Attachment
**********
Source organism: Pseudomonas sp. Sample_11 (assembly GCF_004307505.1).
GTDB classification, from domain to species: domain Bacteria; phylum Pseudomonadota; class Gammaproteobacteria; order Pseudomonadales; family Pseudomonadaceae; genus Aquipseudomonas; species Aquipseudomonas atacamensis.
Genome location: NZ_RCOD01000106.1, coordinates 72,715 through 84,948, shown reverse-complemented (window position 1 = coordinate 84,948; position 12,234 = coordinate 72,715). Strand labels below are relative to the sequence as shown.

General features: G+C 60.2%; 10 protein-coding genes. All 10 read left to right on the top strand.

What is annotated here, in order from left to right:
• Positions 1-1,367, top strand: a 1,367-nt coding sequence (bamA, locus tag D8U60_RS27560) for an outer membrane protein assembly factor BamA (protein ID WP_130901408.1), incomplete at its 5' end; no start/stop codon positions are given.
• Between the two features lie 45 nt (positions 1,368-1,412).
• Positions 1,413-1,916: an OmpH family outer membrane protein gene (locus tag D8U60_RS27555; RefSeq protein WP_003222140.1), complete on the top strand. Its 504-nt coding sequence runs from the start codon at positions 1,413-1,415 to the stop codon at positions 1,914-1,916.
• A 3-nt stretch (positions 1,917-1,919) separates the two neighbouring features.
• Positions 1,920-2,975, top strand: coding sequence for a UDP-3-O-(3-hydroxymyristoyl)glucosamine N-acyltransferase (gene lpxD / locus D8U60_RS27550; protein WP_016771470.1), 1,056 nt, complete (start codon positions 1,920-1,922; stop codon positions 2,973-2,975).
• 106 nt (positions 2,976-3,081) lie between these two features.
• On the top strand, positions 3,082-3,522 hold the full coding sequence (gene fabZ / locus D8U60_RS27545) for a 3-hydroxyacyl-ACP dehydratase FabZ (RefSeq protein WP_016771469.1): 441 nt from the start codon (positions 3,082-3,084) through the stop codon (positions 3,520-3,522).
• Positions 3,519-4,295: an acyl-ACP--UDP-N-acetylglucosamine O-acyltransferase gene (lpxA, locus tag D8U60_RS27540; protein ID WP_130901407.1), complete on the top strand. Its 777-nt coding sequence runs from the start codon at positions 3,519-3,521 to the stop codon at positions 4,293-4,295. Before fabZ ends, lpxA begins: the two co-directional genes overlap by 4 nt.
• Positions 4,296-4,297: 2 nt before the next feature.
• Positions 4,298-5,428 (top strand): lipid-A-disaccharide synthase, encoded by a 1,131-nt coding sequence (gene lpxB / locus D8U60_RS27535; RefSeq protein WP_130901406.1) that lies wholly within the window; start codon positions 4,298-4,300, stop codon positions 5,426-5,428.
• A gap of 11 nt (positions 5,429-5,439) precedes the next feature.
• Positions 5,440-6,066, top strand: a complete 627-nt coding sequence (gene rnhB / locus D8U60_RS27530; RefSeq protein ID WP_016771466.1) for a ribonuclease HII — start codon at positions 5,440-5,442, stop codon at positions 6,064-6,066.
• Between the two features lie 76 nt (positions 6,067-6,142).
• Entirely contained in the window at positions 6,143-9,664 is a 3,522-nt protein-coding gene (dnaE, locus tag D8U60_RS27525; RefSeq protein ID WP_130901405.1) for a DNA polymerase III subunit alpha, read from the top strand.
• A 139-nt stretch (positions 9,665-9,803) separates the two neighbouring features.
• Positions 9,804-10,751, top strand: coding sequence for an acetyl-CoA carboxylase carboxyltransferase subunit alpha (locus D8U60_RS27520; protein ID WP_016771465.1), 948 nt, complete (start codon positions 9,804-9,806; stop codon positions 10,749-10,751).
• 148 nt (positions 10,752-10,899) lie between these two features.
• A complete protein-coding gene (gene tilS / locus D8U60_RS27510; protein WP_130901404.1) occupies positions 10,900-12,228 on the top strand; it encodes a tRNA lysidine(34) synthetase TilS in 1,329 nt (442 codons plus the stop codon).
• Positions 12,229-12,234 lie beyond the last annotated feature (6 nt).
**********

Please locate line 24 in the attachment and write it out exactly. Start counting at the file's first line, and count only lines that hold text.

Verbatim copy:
• Positions 12,229-12,234 lie beyond the last annotated feature (6 nt).